A bias towards including ‘historic’ variants appears in many psychiatric PGx tests. Meta-analysis studies demonstrated an association between depression and response to antidepressants and the long/short forms (known as L/S alleles) of promoter repeats in the SLC6A4 gene (also known as 5-HTTLPR, 5-HTT, or serotonin transporter, SERT).22,23 Studies have identified missense variants in the coding region of SLC6A4 and intronic SNPs that affect response to SSRIs and SSRI-induced side effects.24,25 However, the relative effect size of each variant remains unknown. Consequently, most psychiatric PGx tests focus on the promoter variations (L/S alleles), while the missense variants in the coding region of SLC6A4are not included. This is best illustrated by the SLC6A4 rs25331 variant, as medication recommendation concordance between different DSTs for patients with MDD was found to be partly dependent on whether a PGx test included this variant.5 Modeling combinatorial effects across multiple genes is also challenged by differences in ethnicity and clinical characteristics of the patient cohorts used to validate PGx tests. Regardless, PGx testing can help assess risk of side effects and efficacy related to antidepressant use.26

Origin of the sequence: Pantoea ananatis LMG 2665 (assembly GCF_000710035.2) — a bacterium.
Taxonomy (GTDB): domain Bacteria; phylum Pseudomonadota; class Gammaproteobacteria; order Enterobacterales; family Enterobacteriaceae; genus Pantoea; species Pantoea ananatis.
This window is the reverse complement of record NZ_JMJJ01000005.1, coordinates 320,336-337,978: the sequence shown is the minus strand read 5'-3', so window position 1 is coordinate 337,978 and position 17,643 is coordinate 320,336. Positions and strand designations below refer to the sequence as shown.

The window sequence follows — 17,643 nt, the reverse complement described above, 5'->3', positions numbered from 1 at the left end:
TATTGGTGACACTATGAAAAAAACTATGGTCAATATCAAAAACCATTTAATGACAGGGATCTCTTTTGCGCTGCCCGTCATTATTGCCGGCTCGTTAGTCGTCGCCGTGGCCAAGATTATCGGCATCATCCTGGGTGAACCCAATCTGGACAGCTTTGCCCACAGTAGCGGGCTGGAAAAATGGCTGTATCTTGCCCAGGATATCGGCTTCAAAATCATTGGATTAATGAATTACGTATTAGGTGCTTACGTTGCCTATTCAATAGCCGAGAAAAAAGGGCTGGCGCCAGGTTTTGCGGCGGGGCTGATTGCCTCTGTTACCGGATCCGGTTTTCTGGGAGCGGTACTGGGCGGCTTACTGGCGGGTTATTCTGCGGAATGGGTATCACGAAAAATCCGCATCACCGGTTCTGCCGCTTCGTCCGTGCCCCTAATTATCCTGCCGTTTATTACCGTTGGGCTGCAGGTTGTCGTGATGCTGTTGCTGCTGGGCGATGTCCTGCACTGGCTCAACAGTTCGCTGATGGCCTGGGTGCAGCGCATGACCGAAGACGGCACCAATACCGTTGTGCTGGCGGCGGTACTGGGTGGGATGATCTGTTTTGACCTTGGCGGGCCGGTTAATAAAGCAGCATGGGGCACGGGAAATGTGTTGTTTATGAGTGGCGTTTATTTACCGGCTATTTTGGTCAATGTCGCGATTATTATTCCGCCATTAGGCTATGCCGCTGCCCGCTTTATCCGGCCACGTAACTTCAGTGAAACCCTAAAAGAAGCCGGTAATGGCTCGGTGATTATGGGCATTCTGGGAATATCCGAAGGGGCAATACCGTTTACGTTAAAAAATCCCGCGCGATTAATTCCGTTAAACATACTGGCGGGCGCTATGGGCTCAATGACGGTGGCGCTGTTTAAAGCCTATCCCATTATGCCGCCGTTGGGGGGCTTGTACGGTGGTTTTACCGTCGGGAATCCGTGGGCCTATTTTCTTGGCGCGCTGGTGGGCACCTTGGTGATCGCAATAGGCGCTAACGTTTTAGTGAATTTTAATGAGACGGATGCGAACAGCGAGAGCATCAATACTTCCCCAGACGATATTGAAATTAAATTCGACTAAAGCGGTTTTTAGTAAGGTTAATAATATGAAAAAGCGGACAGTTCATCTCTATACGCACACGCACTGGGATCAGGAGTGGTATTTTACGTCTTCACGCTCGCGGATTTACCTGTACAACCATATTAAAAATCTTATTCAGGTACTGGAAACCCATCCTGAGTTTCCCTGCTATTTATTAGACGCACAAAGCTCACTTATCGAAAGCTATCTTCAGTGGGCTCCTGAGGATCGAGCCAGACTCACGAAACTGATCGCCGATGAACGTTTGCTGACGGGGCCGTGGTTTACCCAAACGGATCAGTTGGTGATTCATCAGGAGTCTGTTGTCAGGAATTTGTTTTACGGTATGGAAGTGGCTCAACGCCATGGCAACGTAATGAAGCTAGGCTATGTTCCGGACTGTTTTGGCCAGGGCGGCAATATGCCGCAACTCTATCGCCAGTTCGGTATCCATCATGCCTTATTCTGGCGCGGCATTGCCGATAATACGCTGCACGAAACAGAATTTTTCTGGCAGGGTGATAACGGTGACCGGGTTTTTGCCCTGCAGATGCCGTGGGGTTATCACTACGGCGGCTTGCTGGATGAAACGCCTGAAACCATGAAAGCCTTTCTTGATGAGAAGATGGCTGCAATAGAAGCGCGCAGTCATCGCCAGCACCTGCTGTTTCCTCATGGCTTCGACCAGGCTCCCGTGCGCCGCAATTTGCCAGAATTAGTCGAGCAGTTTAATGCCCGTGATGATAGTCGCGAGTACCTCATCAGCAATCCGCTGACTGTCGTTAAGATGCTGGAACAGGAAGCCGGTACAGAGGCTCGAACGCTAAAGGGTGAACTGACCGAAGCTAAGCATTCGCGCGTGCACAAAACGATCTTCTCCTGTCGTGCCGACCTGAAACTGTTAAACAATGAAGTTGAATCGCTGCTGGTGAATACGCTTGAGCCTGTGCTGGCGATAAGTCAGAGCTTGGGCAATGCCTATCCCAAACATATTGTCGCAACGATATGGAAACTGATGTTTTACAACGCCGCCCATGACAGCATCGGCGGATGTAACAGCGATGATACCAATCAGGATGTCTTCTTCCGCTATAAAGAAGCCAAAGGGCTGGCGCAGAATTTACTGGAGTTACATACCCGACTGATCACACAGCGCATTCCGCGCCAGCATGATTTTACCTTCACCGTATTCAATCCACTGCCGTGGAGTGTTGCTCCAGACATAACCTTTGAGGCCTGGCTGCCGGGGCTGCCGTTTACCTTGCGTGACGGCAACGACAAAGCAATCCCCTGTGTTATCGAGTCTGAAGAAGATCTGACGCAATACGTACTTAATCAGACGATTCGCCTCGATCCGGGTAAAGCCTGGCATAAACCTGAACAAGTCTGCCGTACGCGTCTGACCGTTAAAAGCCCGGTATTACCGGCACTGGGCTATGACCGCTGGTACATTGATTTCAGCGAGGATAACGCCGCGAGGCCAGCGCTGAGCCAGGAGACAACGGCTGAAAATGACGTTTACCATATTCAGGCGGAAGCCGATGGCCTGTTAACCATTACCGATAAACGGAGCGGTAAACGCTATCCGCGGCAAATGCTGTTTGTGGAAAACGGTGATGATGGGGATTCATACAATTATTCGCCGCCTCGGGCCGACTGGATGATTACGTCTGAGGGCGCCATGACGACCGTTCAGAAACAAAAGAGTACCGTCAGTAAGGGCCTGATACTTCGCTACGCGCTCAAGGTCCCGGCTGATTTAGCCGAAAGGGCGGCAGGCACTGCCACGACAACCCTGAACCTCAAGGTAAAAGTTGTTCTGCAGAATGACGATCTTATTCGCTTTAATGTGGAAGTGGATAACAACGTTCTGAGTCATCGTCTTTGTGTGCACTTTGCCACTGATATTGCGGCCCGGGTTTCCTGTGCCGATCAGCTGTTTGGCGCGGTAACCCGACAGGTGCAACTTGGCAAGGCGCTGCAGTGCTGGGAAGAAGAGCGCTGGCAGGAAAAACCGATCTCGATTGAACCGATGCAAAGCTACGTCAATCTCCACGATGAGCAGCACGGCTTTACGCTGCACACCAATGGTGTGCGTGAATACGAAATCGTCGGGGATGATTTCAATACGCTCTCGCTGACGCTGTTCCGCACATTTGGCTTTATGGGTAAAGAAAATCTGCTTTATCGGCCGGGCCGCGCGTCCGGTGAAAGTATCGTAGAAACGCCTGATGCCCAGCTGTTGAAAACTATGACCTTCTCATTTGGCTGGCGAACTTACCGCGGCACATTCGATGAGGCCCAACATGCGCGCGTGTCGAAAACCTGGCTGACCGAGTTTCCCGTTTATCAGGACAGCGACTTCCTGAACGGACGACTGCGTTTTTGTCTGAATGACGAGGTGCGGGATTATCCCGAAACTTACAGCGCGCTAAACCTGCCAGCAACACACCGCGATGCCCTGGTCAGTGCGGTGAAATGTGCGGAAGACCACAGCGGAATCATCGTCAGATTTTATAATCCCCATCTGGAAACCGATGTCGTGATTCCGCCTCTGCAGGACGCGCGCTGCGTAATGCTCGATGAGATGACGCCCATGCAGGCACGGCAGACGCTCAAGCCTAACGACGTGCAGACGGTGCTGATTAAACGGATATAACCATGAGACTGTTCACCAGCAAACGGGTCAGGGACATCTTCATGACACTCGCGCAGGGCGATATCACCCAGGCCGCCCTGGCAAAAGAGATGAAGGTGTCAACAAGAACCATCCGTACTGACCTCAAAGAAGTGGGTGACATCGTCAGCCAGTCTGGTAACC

Variability in drug response can be caused by a single SNP variant or a combination of SNPs (i.e., haplotype) (Fig. 2). The alleles of important drug metabolizing genes, such as CYP2B6, CYP2C9, CYP2C19, and CYP2D6, are defined by haplotypes. The more variants measured within a haplotype, the greater the accuracy of allele determination. CYP2D6 haplotypes are often defined by multiple SNPs. For example, the CYP2D6*64 allele is characterized by 100C>T, as well as 1023C>T and 2850C>T, which are also associated with CYP2D6*17.27
Ideally, for haplotype assignment, maternal and paternal sequences are read independently. This distinction between maternal and paternal derived haplotypes is known as phase. Depending on the allele, phase can be important (Supplementary Fig. 1).
Short reads and genotyping data are often unable to resolve maternal and paternal haplotype information. Therefore, determining phase requires additional computational interpretation. This process is known as phasing.
Phasing genotyping or sequencing data is achieved computationally through bioinformatics algorithms that rely on statistical inference. A few well-known algorithms have been designed to complete this task, such as FastPHASE,28 SHAPE-IT,29 BEAGLE,30 MACH,31 and IMPUTE2.32